This work in the current study was carried out in a diagnostic laboratory (Regional Virus Laboratory, Belfast). We routinely use nested PCR assays as diagnostic procedures. In this setting we necessarily place much emphasis on specificity, including robust extraction methodologies and minimization of potential for contamination.

A publication bias against negative findings in well-conducted studies is something to be guarded against as it compromises future systematic review. We feel that this may be a particular problem in this subject area. We feel that there is a particular role for electronic journals such as BMC in which space, in contrast to paper journals, is not a limitation. Unlimited publication space will increase the chance that papers with negative findings are published.

Chlamydia spp. were not detected in carotid atheroma in this group of patients despite a high prevalence of C. pneumoniae antibodies comparable to that previously reported in the Northern Ireland population [15], an area with a high prevalence of atherosclerotic disease. Weiss et al who only detected the organism in one coronary atheroma by PCR also found that seroprevalence for C. pneumoniae antibodies did not correlate with the presence of C. pneumoniae in coronary atheroma in the patients in his study [6]. This implies that if there is any causal association between C. pneumoniae and atherogenesis then it must be indirect or that it is a variable that is not essential for atheroma development.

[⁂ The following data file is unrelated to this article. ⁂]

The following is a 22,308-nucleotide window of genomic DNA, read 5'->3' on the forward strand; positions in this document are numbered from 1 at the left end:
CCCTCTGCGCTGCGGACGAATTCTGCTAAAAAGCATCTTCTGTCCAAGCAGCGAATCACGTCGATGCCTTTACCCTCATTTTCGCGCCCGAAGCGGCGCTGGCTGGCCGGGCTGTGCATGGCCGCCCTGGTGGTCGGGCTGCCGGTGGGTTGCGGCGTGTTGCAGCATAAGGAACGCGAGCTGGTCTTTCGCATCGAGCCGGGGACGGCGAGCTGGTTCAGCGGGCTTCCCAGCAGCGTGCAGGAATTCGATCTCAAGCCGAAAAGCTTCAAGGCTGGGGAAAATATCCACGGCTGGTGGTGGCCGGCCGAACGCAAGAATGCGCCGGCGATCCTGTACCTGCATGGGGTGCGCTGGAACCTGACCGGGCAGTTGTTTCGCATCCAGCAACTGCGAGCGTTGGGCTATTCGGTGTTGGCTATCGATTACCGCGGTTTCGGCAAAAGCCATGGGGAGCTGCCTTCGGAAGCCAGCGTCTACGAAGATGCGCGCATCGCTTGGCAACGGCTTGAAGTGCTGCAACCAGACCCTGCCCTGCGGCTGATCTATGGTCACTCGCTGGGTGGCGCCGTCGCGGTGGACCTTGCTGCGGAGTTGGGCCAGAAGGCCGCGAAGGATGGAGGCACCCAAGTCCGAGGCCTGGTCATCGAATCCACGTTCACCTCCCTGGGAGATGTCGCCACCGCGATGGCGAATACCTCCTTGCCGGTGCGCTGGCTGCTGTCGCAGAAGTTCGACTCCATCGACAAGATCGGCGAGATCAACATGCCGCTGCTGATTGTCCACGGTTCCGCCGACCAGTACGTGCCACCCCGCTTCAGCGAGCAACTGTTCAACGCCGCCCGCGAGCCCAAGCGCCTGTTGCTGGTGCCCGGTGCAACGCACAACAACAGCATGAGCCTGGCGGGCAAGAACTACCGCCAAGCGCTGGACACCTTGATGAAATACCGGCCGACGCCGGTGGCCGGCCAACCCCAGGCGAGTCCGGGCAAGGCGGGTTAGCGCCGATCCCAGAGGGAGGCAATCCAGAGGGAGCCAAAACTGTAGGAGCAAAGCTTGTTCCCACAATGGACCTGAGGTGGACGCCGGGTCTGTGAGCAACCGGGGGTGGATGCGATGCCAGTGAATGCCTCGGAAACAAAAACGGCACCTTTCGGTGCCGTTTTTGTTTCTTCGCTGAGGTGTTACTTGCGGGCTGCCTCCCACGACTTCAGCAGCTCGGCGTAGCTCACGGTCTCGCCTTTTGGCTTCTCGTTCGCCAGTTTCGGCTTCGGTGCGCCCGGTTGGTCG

In this study we were not able to detect the presence of Chlamydia spp. in atheromatous specimensusing nPCR. Hence we are not able to support the direct involvement of chlamydia in the atherogenesis of carotid disease. Even if C. pneumoniae is present in atheromatous material it does not indicate that there is a causal association of infection with the organism and atherosclerosis. Other factors such as alteration of lipid profile [16], cytokine mediated endothelial injury [17, 18] molecular mimicry [19] or immune cross reactivity [20] may be an explanation for an indirect relationship of C. pneumoniae with atherogenesis considering the high prevalence of C. pneumoniae antibodies in this population.